With so many people in the pandemic flooded with content pouring into their homes, brands are struggling to find a way to connect.
This is especially true when marketing expensive luxury goods – the kind of items that people enjoy wearing and using. Last year the parties and the cultural and charitable events where the rich can see and be seen did not take place.
“Why do I put on a $ 200,000 clock when I have a clock in the microwave and haven’t left my house in four months?” said Chris Olshan, global executive director of the Luxury Marketing Council, an organization that promotes luxury brands. “What is the value of a $ 10,000 Brioni suit if I don’t go out and nobody sees it?”
He said brands are forced to explain why a new product is worth their interest and money. “It’s” Hey, you can immerse yourself in this watch and it has this button that if you press it, we’ll save you from an island, “he said.” It has to be more than another Swiss watch. It has to be a little more give to justify the value. “
What can a luxury brand do without the fancy brands parties that often include a celebrity or two?
Audemars Piguet, the Swiss watchmaker who is introducing a $ 161,000 watch tied to a Marvel character – a project that has been in the works for years – has decided to try something it hasn’t done before had done: a purely virtual event on Saturday to reveal the character.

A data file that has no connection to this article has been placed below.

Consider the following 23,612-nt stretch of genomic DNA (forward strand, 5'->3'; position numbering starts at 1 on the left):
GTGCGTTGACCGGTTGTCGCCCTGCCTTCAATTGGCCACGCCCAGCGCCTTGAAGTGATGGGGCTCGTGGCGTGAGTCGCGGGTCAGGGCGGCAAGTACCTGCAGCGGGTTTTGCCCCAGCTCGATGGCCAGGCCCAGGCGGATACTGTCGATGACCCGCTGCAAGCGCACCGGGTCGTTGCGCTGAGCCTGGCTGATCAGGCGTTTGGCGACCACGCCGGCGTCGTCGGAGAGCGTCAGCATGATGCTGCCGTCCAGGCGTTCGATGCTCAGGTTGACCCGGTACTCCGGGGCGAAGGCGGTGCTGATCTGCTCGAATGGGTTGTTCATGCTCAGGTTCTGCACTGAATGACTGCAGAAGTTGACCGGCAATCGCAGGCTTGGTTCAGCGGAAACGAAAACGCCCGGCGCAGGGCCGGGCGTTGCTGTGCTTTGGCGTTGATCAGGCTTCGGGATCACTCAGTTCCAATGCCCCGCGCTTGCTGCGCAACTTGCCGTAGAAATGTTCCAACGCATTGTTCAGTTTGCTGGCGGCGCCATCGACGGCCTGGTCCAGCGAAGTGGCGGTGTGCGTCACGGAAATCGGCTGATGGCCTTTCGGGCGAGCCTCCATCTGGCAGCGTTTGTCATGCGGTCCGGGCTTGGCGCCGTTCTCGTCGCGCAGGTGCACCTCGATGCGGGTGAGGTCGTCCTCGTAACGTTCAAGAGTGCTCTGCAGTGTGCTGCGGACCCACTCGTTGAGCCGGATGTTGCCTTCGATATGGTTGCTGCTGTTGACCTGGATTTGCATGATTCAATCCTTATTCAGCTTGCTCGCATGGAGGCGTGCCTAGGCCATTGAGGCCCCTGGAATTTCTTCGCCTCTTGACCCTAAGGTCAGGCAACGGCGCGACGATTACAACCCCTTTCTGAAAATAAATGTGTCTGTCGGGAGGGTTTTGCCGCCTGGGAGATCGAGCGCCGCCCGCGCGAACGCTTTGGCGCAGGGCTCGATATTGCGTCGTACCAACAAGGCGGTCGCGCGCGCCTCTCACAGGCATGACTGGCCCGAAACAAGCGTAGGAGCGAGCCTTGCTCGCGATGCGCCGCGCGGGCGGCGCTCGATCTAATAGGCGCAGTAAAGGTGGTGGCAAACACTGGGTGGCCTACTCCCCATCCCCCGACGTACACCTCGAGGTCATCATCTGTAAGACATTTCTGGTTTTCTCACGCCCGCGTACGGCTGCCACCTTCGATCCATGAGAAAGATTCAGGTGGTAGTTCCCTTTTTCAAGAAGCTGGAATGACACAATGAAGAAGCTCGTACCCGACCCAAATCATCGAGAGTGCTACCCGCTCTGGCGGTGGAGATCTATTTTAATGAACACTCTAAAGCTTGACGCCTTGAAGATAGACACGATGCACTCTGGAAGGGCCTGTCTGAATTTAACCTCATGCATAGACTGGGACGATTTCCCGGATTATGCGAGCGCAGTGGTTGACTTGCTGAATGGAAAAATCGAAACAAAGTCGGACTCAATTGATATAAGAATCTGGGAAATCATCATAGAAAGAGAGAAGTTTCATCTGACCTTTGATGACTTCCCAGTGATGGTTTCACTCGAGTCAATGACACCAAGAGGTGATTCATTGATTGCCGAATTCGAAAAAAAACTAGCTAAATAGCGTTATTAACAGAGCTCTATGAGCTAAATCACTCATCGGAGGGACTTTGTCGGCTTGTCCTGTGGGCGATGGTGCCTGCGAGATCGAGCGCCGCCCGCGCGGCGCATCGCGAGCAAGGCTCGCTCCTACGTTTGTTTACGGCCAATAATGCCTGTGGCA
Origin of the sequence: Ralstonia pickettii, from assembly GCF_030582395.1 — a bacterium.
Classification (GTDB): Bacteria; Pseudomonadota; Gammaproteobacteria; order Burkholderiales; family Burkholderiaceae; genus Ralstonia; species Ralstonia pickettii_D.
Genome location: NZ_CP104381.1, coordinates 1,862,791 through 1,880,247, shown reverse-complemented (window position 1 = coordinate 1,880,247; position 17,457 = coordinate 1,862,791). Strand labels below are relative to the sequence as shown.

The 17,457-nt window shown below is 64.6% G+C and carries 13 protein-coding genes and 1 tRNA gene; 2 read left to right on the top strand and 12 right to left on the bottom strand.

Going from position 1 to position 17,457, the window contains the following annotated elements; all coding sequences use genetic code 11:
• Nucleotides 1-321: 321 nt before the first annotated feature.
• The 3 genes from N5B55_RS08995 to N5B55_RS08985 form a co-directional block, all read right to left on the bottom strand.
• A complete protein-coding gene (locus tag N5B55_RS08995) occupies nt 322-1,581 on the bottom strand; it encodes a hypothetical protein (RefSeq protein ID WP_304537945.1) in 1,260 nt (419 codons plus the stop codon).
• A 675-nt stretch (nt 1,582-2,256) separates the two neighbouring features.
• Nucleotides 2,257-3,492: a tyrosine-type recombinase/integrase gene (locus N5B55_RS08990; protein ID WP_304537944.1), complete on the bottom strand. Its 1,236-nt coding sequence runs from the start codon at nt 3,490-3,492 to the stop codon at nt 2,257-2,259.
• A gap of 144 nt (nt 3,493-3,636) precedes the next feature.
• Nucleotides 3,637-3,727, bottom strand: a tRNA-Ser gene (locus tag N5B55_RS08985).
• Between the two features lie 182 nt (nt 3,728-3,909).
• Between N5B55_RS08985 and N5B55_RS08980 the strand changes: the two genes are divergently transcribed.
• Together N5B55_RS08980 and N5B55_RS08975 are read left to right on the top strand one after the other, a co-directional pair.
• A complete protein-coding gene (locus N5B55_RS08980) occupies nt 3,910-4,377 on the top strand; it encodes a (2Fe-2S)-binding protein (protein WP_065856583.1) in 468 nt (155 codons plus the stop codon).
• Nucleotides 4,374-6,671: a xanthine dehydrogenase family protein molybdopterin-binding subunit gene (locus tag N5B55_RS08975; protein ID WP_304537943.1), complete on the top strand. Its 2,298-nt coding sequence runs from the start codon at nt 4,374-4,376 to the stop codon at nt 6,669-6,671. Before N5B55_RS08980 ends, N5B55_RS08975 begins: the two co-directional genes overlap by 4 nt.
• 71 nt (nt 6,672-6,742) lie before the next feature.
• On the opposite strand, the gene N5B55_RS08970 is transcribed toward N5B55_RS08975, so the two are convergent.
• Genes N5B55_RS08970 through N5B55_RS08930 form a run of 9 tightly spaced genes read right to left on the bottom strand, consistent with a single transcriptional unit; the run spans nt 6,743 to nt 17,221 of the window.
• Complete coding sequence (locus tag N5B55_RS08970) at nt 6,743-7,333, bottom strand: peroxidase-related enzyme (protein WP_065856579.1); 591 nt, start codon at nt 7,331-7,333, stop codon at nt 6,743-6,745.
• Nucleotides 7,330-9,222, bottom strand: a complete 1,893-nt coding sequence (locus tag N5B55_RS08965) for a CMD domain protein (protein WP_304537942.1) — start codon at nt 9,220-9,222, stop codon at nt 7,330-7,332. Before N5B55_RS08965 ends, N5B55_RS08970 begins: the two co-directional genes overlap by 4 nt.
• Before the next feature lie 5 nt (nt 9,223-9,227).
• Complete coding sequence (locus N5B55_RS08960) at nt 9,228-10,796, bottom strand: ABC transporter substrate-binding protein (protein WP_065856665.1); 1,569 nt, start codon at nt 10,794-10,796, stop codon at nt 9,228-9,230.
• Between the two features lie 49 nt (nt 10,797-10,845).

The watchmaker also hired tennis champion Serena Williams to be the brand’s ambassador and to attend on Saturday.
She is a serious fan of Marvel Comics. “You don’t understand how excited I was that you were doing something with Marvel,” Ms. Williams said in an interview from her Florida home. “I’m the ultimate Marvel fan. I’m obsessed with comics. And then the films came out. I wanted to be part of it somehow. “(When asked about her favorite character, she said it was a tie between Iron Man and Black Panther.)
Audemars Piguet has a long history of celebrity partnerships. With Arnold Schwarzenegger, the actor and former Governor of California, nine variations of his signature Royal Oak watch were made. It has also made watches with hip-hop mogul Jay-Z and basketball star LeBron James.